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Archives for December 2018
Three Steps to Building an Incident Response Plan
According to the Identity Theft Research Center, 2017 saw a record-high in data breaches. The statistics show that organizations are bound to experience a security incident sooner or later; what is important is that you are adequately prepared. Here are three essential steps to building an incident response plan.
Create a plan
A good incident response plan (IRP) should begin to develop months in advance. Analyze your organization’s IT environment and determine which systems, services, and applications are the most critical to maintaining operations. Then, identify what crucial data must be protected in the event of an incident. By developing a plan of action in advance, you will find any gaps in policy, technical capability, or communication that may require immediate attention.
In the case of a breach, it is essential to act quickly and swiftly. If an incident should occur, you don’t want to appear flustered or disorganized to your customers. With simulation exercises, you can put your plan in action to ensure it your cyber security solutions would be effective in a real situation.
Document and communicate responsibly
Accurate documentation and clear communication of your response activities will be necessary for legal purposes (and as a courtesy to your customers). When going public with the details of the breach, it is essential that you are prompt and clear about how the issue was caused, the actions you took to respond, and what will be done to prevent the situation from recurring.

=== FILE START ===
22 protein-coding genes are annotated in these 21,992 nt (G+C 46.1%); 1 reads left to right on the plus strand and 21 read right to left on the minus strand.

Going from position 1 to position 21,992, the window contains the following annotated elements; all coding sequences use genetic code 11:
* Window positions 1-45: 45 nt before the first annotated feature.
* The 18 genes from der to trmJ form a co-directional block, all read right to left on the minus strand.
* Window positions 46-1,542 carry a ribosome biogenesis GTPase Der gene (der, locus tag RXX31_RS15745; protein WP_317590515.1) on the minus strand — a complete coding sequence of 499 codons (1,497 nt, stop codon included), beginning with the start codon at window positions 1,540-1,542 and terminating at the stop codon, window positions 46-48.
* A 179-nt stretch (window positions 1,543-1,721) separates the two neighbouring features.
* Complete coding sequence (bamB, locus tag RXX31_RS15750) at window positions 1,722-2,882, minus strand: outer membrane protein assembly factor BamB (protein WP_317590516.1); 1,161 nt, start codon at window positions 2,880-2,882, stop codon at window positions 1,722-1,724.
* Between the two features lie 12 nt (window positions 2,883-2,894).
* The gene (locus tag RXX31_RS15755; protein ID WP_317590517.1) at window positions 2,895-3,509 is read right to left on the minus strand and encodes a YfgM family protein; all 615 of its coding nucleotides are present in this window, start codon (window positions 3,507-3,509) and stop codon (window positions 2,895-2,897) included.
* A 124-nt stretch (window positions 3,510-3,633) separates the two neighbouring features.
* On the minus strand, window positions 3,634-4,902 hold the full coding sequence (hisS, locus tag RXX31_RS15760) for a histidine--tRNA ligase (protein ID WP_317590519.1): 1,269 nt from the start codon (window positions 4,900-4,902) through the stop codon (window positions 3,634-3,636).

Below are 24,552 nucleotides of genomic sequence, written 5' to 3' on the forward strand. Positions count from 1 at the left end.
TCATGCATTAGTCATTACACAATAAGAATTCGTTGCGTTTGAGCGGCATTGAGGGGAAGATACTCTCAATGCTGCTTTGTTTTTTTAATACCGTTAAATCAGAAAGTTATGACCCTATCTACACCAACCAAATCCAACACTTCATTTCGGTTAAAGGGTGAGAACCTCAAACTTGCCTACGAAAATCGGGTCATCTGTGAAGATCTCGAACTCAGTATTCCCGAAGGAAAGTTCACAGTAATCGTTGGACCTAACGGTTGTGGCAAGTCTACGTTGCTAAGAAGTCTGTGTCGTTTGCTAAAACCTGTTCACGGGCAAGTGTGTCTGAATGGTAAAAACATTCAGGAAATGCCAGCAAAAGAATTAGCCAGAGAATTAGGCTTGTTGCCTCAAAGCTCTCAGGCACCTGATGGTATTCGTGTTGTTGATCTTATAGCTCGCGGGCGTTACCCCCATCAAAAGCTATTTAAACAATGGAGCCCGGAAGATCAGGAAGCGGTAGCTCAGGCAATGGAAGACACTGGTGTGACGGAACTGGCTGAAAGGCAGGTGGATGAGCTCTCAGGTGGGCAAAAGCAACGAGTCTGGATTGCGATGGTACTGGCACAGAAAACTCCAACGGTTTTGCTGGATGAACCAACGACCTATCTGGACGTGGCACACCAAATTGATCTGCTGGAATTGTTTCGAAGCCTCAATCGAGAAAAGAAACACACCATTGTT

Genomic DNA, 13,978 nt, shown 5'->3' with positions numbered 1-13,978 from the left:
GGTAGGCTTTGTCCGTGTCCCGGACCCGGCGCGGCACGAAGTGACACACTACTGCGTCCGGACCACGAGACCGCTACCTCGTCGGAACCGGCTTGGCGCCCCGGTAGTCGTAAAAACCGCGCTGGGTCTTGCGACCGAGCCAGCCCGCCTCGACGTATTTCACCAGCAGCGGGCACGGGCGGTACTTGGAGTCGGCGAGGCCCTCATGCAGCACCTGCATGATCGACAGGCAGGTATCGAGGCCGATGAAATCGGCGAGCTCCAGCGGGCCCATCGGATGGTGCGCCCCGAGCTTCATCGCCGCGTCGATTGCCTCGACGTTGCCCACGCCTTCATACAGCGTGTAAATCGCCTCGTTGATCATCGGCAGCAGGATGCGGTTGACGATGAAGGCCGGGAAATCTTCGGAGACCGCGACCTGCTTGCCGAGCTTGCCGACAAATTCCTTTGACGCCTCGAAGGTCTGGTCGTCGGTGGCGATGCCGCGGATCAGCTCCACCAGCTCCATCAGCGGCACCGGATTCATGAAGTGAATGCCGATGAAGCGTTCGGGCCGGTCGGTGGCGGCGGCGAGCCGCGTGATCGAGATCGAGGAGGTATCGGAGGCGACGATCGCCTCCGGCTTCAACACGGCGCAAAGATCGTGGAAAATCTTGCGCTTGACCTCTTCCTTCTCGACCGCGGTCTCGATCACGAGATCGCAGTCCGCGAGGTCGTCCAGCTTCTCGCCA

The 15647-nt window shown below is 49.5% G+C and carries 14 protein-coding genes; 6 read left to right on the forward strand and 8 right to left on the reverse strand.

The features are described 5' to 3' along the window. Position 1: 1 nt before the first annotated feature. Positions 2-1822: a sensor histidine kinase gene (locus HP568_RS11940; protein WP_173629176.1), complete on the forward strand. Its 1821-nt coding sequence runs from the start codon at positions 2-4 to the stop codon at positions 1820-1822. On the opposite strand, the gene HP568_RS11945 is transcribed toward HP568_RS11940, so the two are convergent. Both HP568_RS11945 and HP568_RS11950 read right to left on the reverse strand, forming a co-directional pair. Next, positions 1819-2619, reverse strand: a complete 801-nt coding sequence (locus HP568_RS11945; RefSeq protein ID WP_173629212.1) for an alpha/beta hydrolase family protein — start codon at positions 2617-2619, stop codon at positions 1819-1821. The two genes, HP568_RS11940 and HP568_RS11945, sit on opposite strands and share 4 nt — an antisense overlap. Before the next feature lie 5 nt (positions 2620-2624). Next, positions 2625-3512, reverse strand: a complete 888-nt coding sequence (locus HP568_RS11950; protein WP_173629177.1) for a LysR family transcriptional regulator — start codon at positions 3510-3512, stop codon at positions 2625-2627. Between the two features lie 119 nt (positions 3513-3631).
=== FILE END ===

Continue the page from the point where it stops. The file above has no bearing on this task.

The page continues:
Viruses, Trojans, and Worms: What’s the Difference?
There are many different types of malware, and some of the most common include viruses, Trojans, and worms. While the terms are often used interchangeably, each of these types of malware has significant differences.
A computer virus is a malicious program that can cause damage by creating, moving or erasing files. Opening an infected email attachment is the most common way for your machine to catch a computer virus.
Named after the mythological Trojan Horse, a Trojan is a malicious program which misleads users of its true intent. It is typically hidden in an email attachment or download that appears to be authentic. When the user clicks the attachment or downloads the program, the malware hidden inside is transferred to the user’s device. Once inside, a Trojan can cause damage by deleting files, stealing data, and more.
A computer worm is a program that can replicate itself and spread to other computers. While it cannot alter any files on a machine, it can cause harm consuming all of the endpoint’s available memory or disk space as it multiplies. In this case, endpoint protection software is essential as it can locate and destroy worms before they have a chance to replicate or spread to other machines.